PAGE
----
Getting on and off and changing positions on the dozen or so mattresses we considered was exhausting for me. Fortunately, we’ve narrowed our search to three that we liked. We’ll need to go back for a final comparison before we make our purchase. Of course, price will play a role in our final pick. Our three finalists range from $3,200 to over $8,000. We’ll be spending a third of our days — perhaps for the rest of our lives — sleeping on the mattress we choose, so we won’t necessarily go with the cheapest option.

Consumer Reports recommends that once you narrow your mattress choices down to a couple, you return to the stores and spend at least 10 minutes on each model you’re considering. I can hardly wait to do that! After all, mattress shopping really makes me want to take a nap.

Note: Muscular Dystrophy News Today is strictly a news and information website about the disease. It does not provide medical advice, diagnosis, or treatment. This content is not intended to be a substitute for professional medical advice, diagnosis, or treatment. Always seek the advice of your physician or another qualified health provider with any questions you may have regarding a medical condition. Never disregard professional medical advice or delay in seeking it because of something you have read on this website. The opinions expressed in this column are not those of Muscular Dystrophy News or its parent company, Bionews, and are intended to spark discussion about issues pertaining to muscular dystrophy.


Seema avatar


Hi Rob,
Hats off to your efforts. Very inspiring to read this piece and the multi talents you possess and live life to full inspire of your restriction. I can relate to it. as I am a daughter who suffers from Limb girdle muscular dystrophy. She’s 26.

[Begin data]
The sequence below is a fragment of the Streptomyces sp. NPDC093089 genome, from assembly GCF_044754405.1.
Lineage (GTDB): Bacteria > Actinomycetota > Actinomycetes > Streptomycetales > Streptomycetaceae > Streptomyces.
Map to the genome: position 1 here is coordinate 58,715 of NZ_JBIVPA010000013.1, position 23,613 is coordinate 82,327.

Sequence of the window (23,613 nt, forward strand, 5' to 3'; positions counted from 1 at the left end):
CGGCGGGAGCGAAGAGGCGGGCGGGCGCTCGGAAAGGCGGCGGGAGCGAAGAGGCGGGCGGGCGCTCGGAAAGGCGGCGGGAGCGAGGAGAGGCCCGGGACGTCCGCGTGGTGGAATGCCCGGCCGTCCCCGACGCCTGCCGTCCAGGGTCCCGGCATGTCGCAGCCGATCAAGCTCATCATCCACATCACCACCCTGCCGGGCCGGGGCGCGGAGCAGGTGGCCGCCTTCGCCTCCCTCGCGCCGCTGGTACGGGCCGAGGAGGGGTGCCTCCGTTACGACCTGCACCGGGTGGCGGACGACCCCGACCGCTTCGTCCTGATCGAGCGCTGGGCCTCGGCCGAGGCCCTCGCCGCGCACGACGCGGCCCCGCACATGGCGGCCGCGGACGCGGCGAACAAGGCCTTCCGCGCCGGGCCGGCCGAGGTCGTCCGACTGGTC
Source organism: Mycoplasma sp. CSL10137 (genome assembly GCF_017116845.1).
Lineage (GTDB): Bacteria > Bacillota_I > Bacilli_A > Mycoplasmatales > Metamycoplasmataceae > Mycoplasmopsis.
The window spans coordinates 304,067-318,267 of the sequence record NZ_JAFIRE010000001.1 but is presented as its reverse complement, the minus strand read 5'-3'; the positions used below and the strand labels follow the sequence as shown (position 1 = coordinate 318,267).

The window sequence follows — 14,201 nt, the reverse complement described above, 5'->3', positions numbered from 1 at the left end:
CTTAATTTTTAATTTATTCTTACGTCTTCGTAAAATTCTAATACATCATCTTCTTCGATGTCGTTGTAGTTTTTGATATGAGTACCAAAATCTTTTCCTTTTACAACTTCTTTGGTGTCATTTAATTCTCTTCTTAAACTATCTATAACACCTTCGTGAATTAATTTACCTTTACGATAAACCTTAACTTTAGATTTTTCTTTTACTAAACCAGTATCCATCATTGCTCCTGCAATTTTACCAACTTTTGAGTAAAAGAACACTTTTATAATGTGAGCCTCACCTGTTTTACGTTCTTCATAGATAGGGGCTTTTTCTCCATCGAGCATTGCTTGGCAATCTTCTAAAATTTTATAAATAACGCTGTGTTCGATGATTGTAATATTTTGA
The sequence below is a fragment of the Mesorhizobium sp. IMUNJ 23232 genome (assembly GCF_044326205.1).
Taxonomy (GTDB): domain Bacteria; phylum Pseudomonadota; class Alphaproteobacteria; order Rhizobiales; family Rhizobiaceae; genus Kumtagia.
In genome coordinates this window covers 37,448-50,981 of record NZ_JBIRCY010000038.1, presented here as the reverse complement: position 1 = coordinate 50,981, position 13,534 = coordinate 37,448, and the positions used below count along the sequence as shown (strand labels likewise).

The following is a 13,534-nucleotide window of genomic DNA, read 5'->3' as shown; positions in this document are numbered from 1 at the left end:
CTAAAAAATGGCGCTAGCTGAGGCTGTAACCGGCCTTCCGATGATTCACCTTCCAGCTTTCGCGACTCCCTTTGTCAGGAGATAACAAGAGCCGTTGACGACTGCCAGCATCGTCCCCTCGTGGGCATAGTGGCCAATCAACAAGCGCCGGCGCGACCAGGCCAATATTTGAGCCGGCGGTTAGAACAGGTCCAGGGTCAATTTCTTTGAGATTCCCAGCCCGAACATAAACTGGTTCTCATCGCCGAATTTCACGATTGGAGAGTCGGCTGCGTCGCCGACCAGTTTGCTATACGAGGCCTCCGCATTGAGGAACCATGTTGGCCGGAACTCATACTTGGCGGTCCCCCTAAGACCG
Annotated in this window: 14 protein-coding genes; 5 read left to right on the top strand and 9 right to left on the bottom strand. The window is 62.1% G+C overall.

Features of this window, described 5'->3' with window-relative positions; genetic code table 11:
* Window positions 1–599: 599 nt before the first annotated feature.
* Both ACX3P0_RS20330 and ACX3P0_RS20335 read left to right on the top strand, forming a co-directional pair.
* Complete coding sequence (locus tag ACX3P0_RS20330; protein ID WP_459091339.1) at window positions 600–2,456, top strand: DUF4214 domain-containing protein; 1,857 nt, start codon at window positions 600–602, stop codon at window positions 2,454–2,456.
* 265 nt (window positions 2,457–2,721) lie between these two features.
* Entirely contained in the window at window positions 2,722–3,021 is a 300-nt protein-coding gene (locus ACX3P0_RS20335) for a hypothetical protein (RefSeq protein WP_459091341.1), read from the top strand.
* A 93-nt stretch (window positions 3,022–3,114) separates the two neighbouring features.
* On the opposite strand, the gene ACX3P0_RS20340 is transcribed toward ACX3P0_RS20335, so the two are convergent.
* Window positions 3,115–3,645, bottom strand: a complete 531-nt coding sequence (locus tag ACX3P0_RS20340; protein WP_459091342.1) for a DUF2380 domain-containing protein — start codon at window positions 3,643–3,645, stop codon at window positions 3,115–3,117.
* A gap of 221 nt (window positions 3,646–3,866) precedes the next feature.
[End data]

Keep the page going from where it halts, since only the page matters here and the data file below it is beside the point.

She faces lots of challenges in getting up from toilet, chair and bed.
We are from India and were visiting US, our son lives in Austin.
Here, our daughter is facing the same issue of mattresses. She’s unable to roll or sit up. In Indian beds , she could do that after raising the bed height though. Tried some firm matteresses, but no use. Unable to find a solution

Allen Carney avatar

Allen Carney

Hi Rob,
My wife and I went through this process last year. What a pain in the "backside"! I didn't go this route but probably will in the not too distant future:
But in addition to this, we by chance slept on a bed that met both our needs made by a company called Lucid -
Was told it had foam and coils. Coils were in the middle third of the mattress where support was needed most.
It seems to be soft enough for my wife and firm enough for me to be able to turn over without much trouble. And I loved the price! In fact my wife made the remark that if we had to replace it in 5-6 years it's still a deal!
Thanks for your writings.

Carey McIntosh avatar

Carey McIntosh

Hi Rob,

Once again, your column is very timely for me! Our current mattress is really not doing it for us anymore, and we've been talking about getting a new one. These are good considerations that I might not need so much now, but could well do over the years that we'll have our new purchase. By the way, there's a term for how well the sides hold up when you're sitting at the side of the bed, but I don't remember what it was. You might check out Wirecutter from the New York Times, as I think they did a mattress comparison not that long ago, and it had a nice description of different mattresses, how they're constructed, and some pros and cons. Good luck! I hope you find one you love for a long time.